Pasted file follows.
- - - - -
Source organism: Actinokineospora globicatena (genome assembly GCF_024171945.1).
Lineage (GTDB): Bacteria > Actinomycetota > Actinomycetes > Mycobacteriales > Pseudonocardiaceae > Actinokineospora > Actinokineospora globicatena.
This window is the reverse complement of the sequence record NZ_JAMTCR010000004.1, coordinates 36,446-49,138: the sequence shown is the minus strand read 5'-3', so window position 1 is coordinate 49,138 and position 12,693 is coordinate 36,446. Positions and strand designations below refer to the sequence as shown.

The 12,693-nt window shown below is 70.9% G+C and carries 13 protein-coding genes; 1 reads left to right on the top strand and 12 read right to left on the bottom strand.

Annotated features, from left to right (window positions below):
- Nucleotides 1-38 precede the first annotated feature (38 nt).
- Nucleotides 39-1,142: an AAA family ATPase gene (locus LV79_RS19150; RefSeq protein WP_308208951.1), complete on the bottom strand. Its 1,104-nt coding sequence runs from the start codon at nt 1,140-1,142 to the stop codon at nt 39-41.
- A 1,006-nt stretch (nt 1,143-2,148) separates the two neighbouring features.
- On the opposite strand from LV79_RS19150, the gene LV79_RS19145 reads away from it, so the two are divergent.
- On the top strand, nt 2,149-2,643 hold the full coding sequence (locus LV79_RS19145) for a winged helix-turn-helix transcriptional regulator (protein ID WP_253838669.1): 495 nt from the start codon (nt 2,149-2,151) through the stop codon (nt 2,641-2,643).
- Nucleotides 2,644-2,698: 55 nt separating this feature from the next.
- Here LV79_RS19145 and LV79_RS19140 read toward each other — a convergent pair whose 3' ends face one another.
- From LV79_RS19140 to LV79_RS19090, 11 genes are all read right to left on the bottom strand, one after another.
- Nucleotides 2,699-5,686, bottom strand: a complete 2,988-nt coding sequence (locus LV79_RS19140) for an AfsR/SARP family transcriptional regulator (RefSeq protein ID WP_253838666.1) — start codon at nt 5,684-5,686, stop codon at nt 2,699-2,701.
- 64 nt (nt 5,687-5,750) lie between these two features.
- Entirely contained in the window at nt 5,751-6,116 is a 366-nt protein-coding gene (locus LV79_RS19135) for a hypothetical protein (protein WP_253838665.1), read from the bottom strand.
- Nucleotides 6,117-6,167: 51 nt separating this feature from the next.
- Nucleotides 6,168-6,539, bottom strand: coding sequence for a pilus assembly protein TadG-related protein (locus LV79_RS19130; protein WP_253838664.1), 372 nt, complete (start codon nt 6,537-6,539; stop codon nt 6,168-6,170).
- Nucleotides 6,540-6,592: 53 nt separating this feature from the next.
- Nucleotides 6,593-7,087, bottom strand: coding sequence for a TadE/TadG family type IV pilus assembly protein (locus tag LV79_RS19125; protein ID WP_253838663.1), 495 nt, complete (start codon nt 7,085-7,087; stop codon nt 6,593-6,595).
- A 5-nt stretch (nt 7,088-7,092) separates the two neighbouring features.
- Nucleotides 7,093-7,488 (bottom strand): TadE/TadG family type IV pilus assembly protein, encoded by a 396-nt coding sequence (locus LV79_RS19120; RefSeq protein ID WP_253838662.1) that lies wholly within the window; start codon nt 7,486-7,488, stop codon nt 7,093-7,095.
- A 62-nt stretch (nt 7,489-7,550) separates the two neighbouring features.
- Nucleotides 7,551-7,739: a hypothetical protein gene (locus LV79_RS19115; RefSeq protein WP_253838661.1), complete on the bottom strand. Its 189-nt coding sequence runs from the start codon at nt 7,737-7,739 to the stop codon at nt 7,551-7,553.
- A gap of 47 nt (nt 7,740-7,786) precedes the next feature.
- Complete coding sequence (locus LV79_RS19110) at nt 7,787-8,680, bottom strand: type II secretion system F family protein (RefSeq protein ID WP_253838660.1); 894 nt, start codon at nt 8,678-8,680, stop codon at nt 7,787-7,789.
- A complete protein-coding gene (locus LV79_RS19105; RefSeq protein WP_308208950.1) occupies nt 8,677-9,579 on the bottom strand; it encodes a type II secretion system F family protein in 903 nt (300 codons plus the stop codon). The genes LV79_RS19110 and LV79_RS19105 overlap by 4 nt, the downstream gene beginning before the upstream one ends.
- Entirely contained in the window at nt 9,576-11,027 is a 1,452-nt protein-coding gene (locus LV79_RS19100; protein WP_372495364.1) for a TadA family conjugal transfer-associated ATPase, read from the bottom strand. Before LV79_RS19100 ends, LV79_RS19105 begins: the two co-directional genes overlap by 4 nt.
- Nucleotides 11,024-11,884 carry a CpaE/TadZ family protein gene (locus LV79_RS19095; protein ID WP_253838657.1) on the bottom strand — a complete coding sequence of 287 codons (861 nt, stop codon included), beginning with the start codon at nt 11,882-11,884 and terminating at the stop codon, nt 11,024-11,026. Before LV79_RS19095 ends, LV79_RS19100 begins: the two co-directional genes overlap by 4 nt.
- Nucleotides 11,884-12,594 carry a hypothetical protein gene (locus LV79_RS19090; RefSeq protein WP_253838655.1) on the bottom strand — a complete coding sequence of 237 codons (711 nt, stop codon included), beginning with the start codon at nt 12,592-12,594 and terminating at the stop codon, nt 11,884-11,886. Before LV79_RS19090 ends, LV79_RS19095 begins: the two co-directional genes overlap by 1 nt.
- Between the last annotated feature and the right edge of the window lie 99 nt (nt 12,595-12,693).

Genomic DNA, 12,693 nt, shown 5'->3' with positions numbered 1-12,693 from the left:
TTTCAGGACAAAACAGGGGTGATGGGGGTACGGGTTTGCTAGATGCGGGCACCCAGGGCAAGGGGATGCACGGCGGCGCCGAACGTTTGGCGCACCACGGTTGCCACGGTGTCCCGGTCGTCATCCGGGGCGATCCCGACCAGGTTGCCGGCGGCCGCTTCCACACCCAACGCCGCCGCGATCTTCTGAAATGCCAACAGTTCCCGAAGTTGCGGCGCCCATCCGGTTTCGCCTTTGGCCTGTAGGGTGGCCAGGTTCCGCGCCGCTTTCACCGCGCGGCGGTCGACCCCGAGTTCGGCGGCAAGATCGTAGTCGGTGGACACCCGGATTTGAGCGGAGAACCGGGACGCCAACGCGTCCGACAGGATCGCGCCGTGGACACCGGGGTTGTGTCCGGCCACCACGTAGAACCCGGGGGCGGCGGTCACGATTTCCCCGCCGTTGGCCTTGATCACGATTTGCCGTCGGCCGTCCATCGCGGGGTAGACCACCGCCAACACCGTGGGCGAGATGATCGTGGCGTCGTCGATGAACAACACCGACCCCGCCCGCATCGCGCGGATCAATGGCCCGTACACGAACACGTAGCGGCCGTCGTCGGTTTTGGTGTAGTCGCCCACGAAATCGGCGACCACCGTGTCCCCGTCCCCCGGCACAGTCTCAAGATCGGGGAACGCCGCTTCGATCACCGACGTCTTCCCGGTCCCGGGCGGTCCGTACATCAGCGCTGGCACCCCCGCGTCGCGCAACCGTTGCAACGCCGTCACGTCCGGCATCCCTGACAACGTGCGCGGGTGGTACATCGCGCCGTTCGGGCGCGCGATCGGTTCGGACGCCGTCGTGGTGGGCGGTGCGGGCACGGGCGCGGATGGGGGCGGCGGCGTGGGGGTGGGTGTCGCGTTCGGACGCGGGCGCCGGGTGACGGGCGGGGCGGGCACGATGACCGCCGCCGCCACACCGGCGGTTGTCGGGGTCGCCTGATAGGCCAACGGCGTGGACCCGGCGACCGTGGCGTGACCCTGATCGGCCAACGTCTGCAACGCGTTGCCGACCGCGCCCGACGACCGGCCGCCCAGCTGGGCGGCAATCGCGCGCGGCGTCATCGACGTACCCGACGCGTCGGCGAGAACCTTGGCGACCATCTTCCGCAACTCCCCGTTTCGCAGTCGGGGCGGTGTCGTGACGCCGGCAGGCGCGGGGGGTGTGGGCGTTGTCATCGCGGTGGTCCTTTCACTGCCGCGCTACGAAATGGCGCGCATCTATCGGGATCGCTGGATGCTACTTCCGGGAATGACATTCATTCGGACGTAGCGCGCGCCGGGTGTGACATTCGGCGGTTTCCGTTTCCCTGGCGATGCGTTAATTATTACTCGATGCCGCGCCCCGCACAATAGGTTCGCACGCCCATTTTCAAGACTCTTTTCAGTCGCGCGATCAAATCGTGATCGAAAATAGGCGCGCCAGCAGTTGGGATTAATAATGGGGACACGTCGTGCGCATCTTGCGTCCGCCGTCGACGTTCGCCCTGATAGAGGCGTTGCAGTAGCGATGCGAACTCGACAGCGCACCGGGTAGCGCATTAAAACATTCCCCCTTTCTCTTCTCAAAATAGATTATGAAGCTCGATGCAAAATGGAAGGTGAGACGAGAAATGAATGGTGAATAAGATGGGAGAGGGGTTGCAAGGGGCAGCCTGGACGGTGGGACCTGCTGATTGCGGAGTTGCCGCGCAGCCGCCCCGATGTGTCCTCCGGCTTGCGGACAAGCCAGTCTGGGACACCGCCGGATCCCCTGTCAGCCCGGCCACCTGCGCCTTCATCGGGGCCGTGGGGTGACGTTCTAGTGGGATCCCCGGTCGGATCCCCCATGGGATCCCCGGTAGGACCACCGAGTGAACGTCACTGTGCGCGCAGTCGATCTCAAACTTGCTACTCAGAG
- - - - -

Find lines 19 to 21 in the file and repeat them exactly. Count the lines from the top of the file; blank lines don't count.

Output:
- Nucleotides 6,540-6,592: 53 nt separating this feature from the next.
- Nucleotides 6,593-7,087, bottom strand: coding sequence for a TadE/TadG family type IV pilus assembly protein (locus tag LV79_RS19125; protein ID WP_253838663.1), 495 nt, complete (start codon nt 7,085-7,087; stop codon nt 6,593-6,595).
- A 5-nt stretch (nt 7,088-7,092) separates the two neighbouring features.